Logical Design

The Logical Design presents a complete and unambiguous definition of the solution’s logical elements from the user and functional point-of-view.

This design is written without the encumbrances of architecture, technology, and infrastructure. A logical design identifies and defines all the objects and their behaviors, attributes, and relationships within the scope of the solution.

The goal of the logical design is to convert the contents of the usage scenarios and conceptual design into an abstract model that identifies the cooperating logical components that support the solution.

The logical design does not identify specific technologies. The goal is to analyze and understand the solution’s functionality before making any technology commitments. If the final design includes custom components (components not provided in available solutions or products), including information about them in the logical design facilitates their translation directly into the physical design.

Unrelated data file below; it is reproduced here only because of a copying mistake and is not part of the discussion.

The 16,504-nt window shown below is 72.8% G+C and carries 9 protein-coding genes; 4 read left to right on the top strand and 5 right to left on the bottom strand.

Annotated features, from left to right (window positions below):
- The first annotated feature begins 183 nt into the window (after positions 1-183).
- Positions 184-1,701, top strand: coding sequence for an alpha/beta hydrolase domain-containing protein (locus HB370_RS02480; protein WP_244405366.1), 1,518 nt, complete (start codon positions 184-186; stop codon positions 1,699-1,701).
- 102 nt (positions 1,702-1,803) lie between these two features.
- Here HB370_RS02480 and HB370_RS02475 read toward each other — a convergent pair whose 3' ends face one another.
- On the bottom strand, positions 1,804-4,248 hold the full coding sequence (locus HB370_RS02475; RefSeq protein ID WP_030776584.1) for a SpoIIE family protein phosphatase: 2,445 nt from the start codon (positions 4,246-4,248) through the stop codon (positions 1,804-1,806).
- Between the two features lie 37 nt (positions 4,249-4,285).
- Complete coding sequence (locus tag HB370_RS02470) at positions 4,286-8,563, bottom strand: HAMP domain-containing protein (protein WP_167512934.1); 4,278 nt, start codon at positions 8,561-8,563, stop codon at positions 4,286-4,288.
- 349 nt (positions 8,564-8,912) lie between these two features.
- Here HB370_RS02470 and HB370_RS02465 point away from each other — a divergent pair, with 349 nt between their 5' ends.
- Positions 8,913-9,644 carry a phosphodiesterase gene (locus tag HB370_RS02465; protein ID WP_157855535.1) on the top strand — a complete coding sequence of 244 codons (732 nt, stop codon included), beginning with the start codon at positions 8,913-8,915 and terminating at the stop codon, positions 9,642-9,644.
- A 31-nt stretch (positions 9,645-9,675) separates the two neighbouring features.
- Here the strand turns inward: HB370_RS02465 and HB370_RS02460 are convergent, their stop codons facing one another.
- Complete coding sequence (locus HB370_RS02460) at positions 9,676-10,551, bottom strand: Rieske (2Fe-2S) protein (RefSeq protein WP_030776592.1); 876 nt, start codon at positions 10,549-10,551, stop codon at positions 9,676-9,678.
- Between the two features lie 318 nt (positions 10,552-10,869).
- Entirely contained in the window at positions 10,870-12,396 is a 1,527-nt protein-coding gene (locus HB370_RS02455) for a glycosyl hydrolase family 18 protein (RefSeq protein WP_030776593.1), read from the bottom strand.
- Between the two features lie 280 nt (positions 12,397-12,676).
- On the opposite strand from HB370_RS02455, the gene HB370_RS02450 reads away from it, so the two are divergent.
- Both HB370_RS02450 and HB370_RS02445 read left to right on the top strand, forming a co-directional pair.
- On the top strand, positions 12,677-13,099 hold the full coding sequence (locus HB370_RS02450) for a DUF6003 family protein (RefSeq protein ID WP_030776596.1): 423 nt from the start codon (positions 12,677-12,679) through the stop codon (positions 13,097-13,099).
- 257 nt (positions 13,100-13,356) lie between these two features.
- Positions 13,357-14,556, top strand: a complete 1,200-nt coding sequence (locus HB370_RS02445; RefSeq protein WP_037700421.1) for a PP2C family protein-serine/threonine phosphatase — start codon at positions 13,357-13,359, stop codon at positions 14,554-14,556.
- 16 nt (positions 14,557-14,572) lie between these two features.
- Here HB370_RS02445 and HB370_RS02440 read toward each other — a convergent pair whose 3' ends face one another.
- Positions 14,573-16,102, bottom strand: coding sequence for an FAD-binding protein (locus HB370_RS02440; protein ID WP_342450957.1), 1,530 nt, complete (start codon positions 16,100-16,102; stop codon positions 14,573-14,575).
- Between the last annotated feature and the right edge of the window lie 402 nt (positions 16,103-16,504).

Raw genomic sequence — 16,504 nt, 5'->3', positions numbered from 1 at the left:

Presenting a logical design to solution stakeholders early in the development process elicits user feedback on the proposed solution while minimizing the distractions of the design’s physical aspects.

The documentation of a logical design is valuable not only during development but once the solution is operational. When changes are proposed to the requirements of a deployed solution, it is easier to analyze those changes using the logical design in order to estimate the changes’ impact on the physical solution.

The development team will use the logical design to:
1) prove the solution meets functional requirements, and
2) recognize logical design errors.

The logical design is also important input for developing test plans and test cases.

MSF Envisioning

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